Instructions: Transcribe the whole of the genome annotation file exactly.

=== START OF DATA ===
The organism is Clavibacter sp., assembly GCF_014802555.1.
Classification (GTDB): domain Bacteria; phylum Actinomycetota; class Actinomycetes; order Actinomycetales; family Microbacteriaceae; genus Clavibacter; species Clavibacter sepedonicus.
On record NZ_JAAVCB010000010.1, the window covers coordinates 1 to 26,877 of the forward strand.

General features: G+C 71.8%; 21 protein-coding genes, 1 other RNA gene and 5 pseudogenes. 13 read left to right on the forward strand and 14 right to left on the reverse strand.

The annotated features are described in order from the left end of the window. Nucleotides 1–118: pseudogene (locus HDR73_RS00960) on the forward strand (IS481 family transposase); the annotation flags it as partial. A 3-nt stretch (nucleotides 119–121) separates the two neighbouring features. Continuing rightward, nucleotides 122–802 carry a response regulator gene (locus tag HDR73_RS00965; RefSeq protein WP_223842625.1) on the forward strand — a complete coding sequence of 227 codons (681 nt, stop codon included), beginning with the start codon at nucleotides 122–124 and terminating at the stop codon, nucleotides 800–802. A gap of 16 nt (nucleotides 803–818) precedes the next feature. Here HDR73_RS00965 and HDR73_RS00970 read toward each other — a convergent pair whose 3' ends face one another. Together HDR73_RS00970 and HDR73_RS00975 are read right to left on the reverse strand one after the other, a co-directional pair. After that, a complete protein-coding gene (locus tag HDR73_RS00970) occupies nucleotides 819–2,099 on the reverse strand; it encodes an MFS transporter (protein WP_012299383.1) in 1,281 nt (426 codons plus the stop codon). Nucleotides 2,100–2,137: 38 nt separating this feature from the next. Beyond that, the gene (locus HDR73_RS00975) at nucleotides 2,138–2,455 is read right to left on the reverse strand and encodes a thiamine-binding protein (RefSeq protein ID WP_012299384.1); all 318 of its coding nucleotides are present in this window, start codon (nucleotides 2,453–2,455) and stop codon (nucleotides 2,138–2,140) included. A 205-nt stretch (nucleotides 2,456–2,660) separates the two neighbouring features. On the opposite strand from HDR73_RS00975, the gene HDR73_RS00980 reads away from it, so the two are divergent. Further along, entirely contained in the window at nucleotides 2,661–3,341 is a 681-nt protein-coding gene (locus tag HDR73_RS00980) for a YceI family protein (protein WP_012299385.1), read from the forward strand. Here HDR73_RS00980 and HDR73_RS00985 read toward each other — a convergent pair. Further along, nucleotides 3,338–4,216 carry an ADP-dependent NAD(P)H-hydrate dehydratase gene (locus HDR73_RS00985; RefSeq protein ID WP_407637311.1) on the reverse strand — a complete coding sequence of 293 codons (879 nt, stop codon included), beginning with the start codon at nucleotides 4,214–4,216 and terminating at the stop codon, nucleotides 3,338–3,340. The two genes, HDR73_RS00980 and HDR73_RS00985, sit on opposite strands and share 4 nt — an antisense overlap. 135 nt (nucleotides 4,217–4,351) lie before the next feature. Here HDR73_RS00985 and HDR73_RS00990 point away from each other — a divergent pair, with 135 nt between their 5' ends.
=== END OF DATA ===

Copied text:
The organism is Clavibacter sp., assembly GCF_014802555.1.
Classification (GTDB): domain Bacteria; phylum Actinomycetota; class Actinomycetes; order Actinomycetales; family Microbacteriaceae; genus Clavibacter; species Clavibacter sepedonicus.
On record NZ_JAAVCB010000010.1, the window covers coordinates 1 to 26,877 of the forward strand.

General features: G+C 71.8%; 21 protein-coding genes, 1 other RNA gene and 5 pseudogenes. 13 read left to right on the forward strand and 14 right to left on the reverse strand.

The annotated features are described in order from the left end of the window. Nucleotides 1–118: pseudogene (locus HDR73_RS00960) on the forward strand (IS481 family transposase); the annotation flags it as partial. A 3-nt stretch (nucleotides 119–121) separates the two neighbouring features. Continuing rightward, nucleotides 122–802 carry a response regulator gene (locus tag HDR73_RS00965; RefSeq protein WP_223842625.1) on the forward strand — a complete coding sequence of 227 codons (681 nt, stop codon included), beginning with the start codon at nucleotides 122–124 and terminating at the stop codon, nucleotides 800–802. A gap of 16 nt (nucleotides 803–818) precedes the next feature. Here HDR73_RS00965 and HDR73_RS00970 read toward each other — a convergent pair whose 3' ends face one another. Together HDR73_RS00970 and HDR73_RS00975 are read right to left on the reverse strand one after the other, a co-directional pair. After that, a complete protein-coding gene (locus tag HDR73_RS00970) occupies nucleotides 819–2,099 on the reverse strand; it encodes an MFS transporter (protein WP_012299383.1) in 1,281 nt (426 codons plus the stop codon). Nucleotides 2,100–2,137: 38 nt separating this feature from the next. Beyond that, the gene (locus HDR73_RS00975) at nucleotides 2,138–2,455 is read right to left on the reverse strand and encodes a thiamine-binding protein (RefSeq protein ID WP_012299384.1); all 318 of its coding nucleotides are present in this window, start codon (nucleotides 2,453–2,455) and stop codon (nucleotides 2,138–2,140) included. A 205-nt stretch (nucleotides 2,456–2,660) separates the two neighbouring features. On the opposite strand from HDR73_RS00975, the gene HDR73_RS00980 reads away from it, so the two are divergent. Further along, entirely contained in the window at nucleotides 2,661–3,341 is a 681-nt protein-coding gene (locus tag HDR73_RS00980) for a YceI family protein (protein WP_012299385.1), read from the forward strand. Here HDR73_RS00980 and HDR73_RS00985 read toward each other — a convergent pair. Further along, nucleotides 3,338–4,216 carry an ADP-dependent NAD(P)H-hydrate dehydratase gene (locus HDR73_RS00985; RefSeq protein ID WP_407637311.1) on the reverse strand — a complete coding sequence of 293 codons (879 nt, stop codon included), beginning with the start codon at nucleotides 4,214–4,216 and terminating at the stop codon, nucleotides 3,338–3,340. The two genes, HDR73_RS00980 and HDR73_RS00985, sit on opposite strands and share 4 nt — an antisense overlap. 135 nt (nucleotides 4,217–4,351) lie before the next feature. Here HDR73_RS00985 and HDR73_RS00990 point away from each other — a divergent pair, with 135 nt between their 5' ends.